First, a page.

Subscription-based toy company Pley.com entered the Disney accelerator last year with a toy rental business that would ship out toys like Lego, American Girl or Hot Wheels, which could be played with, then kept or returned, starting at $12 per month. Now that the company has exited the program, it’s debuting a twist on its earlier model. Pley has just launched a Disney Princess PleyBox subscription service, where parents and children are surprised every other month with an assortment of themed goodies.
During the course of the four-month program with Disney, the company found that kids didn’t want to part with their toys, which led to the creation of the new box type.
Unlike with earlier boxes, the actual contents of the princess box will remain a mystery, after the first.
Disney says that each of its boxes will include a mix of items that go beyond toys alone. The first box, for example, ships with a t-shirt, book and role play item, in addition to toys. Plus, the box itself turns into a castle that can be decorated then used as part of kids’ play. Future boxes will also transform in this way, turning into things like a boat or carriage, the company says.
The boxes help Disney not only by being another means to sell its merchandise, but they can also help it promote upcoming films. For example, the initial princess box being offered is a “Beauty and the Beast” themed package. While the box itself is inspired by the animated classic, it’s no coincidence that the live action version of the movie is preparing to release stateside next month.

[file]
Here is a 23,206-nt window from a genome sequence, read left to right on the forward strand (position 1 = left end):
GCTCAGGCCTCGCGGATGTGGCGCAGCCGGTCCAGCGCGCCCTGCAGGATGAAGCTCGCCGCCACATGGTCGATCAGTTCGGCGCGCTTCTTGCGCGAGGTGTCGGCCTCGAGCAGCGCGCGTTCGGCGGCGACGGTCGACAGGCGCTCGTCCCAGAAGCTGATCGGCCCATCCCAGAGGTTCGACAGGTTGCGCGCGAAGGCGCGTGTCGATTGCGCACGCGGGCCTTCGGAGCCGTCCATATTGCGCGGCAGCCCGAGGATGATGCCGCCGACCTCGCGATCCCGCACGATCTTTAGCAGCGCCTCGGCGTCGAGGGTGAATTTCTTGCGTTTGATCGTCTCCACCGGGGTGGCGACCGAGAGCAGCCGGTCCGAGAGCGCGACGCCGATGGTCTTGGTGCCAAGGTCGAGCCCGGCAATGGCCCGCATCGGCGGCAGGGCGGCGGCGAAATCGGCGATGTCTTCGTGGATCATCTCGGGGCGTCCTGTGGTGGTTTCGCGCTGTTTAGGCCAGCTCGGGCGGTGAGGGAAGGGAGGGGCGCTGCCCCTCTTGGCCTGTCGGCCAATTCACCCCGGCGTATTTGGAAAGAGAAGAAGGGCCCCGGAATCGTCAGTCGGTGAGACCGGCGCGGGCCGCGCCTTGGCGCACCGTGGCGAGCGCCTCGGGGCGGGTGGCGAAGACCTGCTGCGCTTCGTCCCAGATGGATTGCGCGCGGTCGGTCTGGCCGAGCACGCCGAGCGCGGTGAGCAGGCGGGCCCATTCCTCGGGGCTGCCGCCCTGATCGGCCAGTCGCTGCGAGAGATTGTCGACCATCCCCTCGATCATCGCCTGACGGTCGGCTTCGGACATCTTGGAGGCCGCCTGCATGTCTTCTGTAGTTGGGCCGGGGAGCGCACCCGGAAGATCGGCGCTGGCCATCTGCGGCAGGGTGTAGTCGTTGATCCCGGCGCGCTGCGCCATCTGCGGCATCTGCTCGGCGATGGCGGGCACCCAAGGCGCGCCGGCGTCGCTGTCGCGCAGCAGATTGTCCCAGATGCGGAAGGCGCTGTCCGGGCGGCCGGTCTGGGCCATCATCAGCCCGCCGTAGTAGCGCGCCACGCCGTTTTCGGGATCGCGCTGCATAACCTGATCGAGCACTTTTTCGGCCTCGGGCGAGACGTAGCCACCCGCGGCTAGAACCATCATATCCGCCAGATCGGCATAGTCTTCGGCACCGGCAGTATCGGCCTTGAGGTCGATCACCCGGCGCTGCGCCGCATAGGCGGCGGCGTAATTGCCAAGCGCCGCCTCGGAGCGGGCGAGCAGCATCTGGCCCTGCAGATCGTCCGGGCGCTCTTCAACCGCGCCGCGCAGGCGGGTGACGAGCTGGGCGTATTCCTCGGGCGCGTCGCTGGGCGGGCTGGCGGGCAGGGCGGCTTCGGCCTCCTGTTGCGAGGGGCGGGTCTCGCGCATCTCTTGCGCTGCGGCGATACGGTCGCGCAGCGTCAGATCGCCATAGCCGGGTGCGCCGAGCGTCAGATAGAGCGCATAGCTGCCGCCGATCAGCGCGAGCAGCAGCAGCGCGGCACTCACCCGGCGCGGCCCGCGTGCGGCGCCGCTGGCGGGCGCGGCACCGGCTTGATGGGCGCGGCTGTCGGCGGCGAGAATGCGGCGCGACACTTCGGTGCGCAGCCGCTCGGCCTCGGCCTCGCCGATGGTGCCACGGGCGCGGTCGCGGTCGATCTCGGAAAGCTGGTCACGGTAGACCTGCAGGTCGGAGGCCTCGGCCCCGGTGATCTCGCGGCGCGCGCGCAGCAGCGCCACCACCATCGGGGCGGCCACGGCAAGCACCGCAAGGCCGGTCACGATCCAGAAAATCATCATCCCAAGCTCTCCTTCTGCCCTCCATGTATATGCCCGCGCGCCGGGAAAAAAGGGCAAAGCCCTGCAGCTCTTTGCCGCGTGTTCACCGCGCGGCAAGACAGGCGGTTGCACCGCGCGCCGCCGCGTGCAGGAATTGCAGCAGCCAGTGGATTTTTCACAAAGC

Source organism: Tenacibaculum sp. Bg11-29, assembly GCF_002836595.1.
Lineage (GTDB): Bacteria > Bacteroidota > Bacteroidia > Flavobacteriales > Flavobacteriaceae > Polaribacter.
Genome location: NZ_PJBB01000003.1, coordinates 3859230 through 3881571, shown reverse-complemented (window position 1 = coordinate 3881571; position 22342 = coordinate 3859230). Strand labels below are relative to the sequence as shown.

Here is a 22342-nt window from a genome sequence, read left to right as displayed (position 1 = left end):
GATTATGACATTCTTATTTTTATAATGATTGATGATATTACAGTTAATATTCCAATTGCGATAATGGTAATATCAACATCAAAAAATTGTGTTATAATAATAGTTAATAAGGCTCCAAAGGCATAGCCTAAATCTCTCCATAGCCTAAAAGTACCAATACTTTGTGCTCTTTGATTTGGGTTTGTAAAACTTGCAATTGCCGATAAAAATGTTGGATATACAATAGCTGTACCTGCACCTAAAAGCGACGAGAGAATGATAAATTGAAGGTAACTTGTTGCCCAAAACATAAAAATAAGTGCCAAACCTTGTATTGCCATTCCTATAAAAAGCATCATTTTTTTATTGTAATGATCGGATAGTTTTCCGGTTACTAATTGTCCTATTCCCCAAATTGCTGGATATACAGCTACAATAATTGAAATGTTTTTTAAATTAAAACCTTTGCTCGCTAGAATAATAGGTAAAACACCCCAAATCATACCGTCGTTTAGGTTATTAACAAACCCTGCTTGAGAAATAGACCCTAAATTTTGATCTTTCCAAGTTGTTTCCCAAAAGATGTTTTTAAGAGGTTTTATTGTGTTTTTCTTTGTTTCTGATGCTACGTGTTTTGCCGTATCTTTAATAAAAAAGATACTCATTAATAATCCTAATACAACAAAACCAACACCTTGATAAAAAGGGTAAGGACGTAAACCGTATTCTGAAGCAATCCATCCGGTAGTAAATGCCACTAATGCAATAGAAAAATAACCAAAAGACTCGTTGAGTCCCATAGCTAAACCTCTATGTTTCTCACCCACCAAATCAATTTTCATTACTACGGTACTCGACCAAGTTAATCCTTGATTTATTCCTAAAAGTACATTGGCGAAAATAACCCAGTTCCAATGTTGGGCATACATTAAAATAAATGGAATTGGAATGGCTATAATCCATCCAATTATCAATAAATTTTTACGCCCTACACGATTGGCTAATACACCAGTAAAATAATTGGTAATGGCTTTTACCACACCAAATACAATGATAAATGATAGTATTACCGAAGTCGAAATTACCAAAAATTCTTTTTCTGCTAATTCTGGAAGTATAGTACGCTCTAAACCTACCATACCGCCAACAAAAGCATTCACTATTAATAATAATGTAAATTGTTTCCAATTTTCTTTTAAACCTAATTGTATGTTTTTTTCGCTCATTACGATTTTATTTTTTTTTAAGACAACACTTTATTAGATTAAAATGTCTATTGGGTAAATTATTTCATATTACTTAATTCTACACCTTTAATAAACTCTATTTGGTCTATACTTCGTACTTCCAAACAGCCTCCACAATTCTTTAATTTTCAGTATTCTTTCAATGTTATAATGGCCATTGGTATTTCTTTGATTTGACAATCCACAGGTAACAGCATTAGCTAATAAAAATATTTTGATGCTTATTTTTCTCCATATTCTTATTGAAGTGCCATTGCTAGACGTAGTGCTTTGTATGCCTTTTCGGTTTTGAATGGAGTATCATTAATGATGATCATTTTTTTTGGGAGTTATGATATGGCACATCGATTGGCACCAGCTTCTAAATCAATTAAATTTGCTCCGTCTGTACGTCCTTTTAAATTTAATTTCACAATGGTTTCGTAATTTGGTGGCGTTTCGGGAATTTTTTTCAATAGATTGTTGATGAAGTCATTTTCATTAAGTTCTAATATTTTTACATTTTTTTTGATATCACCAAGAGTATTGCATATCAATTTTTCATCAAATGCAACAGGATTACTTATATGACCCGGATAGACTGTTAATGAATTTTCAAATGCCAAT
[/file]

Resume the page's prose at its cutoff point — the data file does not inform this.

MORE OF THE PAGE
One of the problems with getting a toy subscription service off the ground is the fact that many parents – the real demographic being targeted here – don’t want to be tied into a monthly service. Kids have enough toys as it is, they’ll argue, we don’t need more.
Pley’s subscription tacitly acknowledges those concerns by having its box ship every two months instead of every month.
The box itself is $24.99, which comes in well under what it would cost to buy the items separately at retail, which could be another draw.
Still, the market for toy subscriptions remains unproven. Pley today has grown its service to 150,000 subscribers since its launch in 2013, but, like other subscription businesses, it faces the ongoing challenge of dealing with subscriber churn. Customers will opt out after a while, whether because their kids grow older, to save money, or because they reach a point where they feel like they have enough of the items being shipped.
Though a difficult market, Pley is not alone in trying to make toy subscriptions work. Amazon also recently announced its own toy subscription service, with a focus on monthly shipments of STEM toys.
The new Pley box is available on the company website here.